Contact Us


All News Releases By Date



Release Date: 4/12/1999
Contact Information: William Toffel (215) 814-5706

PHILADELPHIA - The U.S. Environmental Protection Agency has approved  Pennsylvania’s plans to restore a lake and several streams that are impaired by chemicals, metals, and nutrients.

The plans were developed by the state Department of Environmental Protection.  They set a value called a total maximum daily load, also called a TMDL, for short.  

"With these cooperative efforts, significant progress toward making our rivers and lakes fishable and swimmable is becoming a reality," said W. Michael McCabe, EPA regional administrator.  

A TMDL is a measurement of the amount of a certain pollutant that can go into (or load) a specific stream and still meet water quality standards.  If a lake, river, or stream has an impaired segment, a TMDL can be developed for that segment for each pollutant, like metals, polychlorinated biphenyls or chlordane.

For example, an abandoned mine puts 181 pounds of iron per day into Lorberry Creek, a tributary of Swatara Creek in Dauphin County.  The total maximum daily load of iron determined to meet water quality standards is 16 pounds per day.  

That means the TMDL for iron in the stream below the abandoned mine is 16 pounds per day.  Under Pennsylvania’s TMDL plan, a 90 percent reduction is required in iron loadings to stop the destruction of macro invertebrates -- those small creatures that are food for fish - - and lower pH which affects a fish’s ability to reproduce.

It’s called a total maximum daily load because it identifies the total iron load the river can tolerate on a daily basis at that point without deteriorating below water quality standards, which are set by individual waterways.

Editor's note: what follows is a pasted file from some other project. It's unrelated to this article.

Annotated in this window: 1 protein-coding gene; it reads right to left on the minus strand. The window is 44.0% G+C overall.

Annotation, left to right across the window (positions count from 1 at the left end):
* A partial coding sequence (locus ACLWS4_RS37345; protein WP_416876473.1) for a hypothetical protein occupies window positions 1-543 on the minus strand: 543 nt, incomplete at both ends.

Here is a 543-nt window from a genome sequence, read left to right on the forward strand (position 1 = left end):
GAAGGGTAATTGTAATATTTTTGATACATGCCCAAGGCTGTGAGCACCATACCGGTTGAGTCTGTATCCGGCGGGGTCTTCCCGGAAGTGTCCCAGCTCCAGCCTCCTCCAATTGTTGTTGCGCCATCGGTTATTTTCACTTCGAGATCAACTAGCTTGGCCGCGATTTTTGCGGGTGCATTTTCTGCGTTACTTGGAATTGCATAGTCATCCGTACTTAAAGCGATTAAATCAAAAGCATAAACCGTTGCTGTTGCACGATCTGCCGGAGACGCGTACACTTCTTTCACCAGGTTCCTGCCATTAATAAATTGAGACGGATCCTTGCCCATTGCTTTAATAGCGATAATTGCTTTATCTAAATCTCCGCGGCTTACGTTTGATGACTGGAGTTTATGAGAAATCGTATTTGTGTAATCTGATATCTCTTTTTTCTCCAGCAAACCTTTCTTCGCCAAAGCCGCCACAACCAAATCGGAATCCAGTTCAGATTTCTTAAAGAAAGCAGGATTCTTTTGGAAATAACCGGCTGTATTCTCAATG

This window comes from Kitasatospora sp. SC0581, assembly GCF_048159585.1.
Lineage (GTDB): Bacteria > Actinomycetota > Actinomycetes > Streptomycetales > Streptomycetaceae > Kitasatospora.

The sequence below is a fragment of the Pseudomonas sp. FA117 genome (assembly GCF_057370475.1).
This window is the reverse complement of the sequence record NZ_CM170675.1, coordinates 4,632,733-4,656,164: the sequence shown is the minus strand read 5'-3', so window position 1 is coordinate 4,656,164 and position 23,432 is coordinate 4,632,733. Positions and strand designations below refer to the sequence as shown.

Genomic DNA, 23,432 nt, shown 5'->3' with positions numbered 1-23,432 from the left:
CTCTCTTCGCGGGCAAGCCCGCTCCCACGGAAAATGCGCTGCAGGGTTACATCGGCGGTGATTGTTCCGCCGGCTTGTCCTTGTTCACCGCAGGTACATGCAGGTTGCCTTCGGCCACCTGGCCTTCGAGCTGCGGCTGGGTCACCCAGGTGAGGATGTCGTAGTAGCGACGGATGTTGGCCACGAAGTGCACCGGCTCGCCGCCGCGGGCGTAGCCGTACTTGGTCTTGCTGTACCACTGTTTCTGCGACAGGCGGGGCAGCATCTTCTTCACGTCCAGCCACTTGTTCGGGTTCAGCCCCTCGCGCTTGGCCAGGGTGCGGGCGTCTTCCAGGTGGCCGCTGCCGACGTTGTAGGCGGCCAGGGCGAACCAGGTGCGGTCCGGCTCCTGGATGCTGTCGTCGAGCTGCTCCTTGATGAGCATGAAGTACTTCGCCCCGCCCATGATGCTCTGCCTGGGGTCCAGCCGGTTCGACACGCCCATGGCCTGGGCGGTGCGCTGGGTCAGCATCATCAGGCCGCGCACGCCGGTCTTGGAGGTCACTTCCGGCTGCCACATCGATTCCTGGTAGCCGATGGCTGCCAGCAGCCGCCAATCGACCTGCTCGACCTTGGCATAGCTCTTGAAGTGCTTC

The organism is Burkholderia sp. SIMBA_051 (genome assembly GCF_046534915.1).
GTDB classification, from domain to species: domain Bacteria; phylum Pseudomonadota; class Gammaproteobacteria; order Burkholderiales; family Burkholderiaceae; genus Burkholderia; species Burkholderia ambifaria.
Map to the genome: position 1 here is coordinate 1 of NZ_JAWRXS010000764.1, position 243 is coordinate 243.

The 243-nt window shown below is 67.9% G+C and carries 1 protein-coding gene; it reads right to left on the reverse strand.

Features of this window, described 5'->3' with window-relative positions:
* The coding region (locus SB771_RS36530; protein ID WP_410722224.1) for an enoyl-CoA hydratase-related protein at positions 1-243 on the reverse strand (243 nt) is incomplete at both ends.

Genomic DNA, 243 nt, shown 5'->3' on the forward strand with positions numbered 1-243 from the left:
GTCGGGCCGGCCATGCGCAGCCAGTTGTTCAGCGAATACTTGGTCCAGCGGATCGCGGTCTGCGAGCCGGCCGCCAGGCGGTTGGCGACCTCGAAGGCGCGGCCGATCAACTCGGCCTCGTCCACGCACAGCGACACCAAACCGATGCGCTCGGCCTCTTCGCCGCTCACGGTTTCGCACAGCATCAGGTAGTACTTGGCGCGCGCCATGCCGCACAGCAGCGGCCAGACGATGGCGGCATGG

Some streams are pristine; others are already degraded.  Depending on their use, some water bodies can tolerate more pollution than a pristine trout stream and still meet their water quality standard.

Pennsylvania started the ball rolling by identifying all the impaired waters in the state.  Now, the Commonwealth will begin to develop restoration plans by setting TMDLs for each pollutant in the impaired waterways.

Last year EPA approved TMDLs in six Pennsylvania rivers and streams.  This year, EPA has approved TMDLs for impaired segments of the following waters:

    Allegheny River, for polychlorinated biphenyls (PCBs) and chlordane
    Brandywine Creek, for chlordane
    Cheat River, for chlordane
    Lake Luxembourg, for sediment and nutrients
    Monongahela River, for PCB and chlordane
    Susquehanna River, for PCBs
    Multiple tributaries in the upper Swatara Creek watershed, including segments of Swatara Creek, Lorberry Creek, Stumps Run, Lower Rausch Creek, Middle Rausch Creek, Good Spring Creek, Coal Run, Panther Creek and Polly’s Run, each for metals caused by acid mine drainage.
Two of the pollutants listed above, PCBs and chlordane are compounds that are no longer used, but are persistent in the environment.  If they are present, even in low levels in water bodies, PCBs and chlordane will concentrate in fish tissue and can pose a human health risk.

TMDLs encourage water quality and stream habitat improvement by identifying sources of  pollution and calculating reductions needed to allow that water body to meet state water quality standards.  Pollution sources include run-off from city streets and farms, and permitted discharges from factories and sewage treatment plants.


99 -177